Man on the Moon
A celebration of Man’s greatest feat of exploration
50 years ago this year, the first US astronauts took just “one small step, one giant leap for mankind”.
Presented here is an exclusive display of iconic photographs from a unique archive collected by the late Peter Fairley, the science correspondent for Independent Television News who brought TV pictures into the homes of millions of viewers throughout the space race.
The photographic prints are made direct from original transparencies sent by NASA to Fairley throughout his journalistic career in the 60s and 70s. Together, they provide a fascinating insight into the exploits of these brave men (and women) who first journeyed beyond our atmosphere into the depths of space.
Following his death, Fairley’s son Alastair has preserved the archive, which contains thousands of original photographs, prints, press packs, models and other items used in his TV broadcasts.
Together they now make up the Fairley Archive of Space Exploration, a unique record of man’s greatest achievement.
Dramatic lunar photography at The Stash Gallery
To mark the 50th anniversary of the first lunar landing in 1969, the Stash Gallery in Tower Hill is hosting an exhibition of original photographs taken by the Apollo astronauts both on the Moon and during their amazing space journeys from and to the Earth.
Here are well-known images – the stunning blue orb of earth seen for the first time from space, the first boot print on lunar soil – but also some unique finds, such as the contact sheet showing Buzz Aldrin’s descent down the ladder from the mothership onto the Moon’s surface, step by step. There are also extraordinary artefacts such as the beautifully embroidered mission badges the astronauts wore on their space suits.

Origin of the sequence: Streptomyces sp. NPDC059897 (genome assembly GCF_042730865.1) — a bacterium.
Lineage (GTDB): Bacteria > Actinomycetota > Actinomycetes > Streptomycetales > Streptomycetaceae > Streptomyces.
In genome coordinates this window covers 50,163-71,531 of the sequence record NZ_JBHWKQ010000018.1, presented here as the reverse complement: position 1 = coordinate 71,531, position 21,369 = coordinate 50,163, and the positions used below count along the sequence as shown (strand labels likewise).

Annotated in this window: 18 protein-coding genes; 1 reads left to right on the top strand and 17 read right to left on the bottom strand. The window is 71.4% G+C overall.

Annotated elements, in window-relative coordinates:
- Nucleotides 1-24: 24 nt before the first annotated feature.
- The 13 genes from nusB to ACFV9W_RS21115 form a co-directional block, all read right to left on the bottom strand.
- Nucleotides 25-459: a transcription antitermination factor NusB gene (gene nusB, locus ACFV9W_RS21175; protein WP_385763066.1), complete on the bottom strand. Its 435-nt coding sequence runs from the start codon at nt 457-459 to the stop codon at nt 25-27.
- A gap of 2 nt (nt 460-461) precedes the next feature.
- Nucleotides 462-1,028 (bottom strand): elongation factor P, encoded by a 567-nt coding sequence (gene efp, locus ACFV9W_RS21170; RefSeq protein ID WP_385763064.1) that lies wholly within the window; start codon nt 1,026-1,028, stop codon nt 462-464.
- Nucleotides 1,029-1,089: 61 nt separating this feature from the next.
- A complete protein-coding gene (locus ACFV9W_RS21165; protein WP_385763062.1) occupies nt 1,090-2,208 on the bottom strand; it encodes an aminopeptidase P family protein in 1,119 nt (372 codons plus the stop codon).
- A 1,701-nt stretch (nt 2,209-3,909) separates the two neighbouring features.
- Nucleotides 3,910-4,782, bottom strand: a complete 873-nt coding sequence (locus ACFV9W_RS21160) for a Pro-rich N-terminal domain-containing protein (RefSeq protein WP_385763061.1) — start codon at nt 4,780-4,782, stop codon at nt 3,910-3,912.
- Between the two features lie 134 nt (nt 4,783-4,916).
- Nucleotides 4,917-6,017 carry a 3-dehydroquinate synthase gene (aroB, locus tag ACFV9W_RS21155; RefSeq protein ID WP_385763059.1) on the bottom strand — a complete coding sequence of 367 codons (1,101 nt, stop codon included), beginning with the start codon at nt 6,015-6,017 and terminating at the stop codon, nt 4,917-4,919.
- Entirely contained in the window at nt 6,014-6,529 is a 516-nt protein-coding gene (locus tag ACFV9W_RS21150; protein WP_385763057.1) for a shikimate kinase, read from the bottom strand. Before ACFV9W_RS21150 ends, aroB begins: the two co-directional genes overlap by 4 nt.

The standard of the photography is astounding as is the quality of the prints in this exhibition. Its curator is Alastair Fairley, whose late father, Peter Fairley, accumulated the archive in the course of his coverage of the Apollo missions for Independent Television News (ITN) in the 60s and 70s. Alastair explains: “the astronauts were all given lengthy training in the techniques and composition of photography. And they were using Hasselblad cameras – the best in the business and specially designed to be operated in the void of space.”
The photographs on display are just a small part of what is now called the Fairley Archive of Space Exploration (FASE), a large collection of prints, autographs, transparencies and other NASA paraphernalia Alastair inherited from his father. Importantly, all the photographs on display are printed direct from the original, large-format transparencies produced by NASA itself. This explains the richness and depth these prints – unlike their digital counterparts – possess.
Fairley has some abiding childhood memories from trips to the USA accompanying his father on assignment. He recalls meeting several of the astronauts, including his hero John Glenn when he was only four years old. “I just wanted to say hello to my hero and tell him I wanted to be a spaceman too,” adding: “little did I know I’d now be working in the field, looking after the records of their time in space and engaging new audiences around the world in their work.”
In addition to the exhibition the Gallery is hosting a talk by Fairley about the Archive, and a screening of Nichola Bruce’s award-winning film “Moonbug”, which documents encounters with surviving lunar astronauts as photographer Steve Pyke travelled across the States to create their portraits. The pre-shoot chatter between Pyke and his subjects provides some unique, unguarded moments and some moving reminiscences about the emotional, as well as physical, challenges of a lunar mission.
The exhibition opens on December 3rd – 27th 2019 and is open Monday to Saturday from 5-10pm. The Stash Gallery can be found at Vout-o-Reenee’s Arts Club, 30, Prescot Street, London E1 8BB
More information from Sophie Parkin on 07753 702910 or email: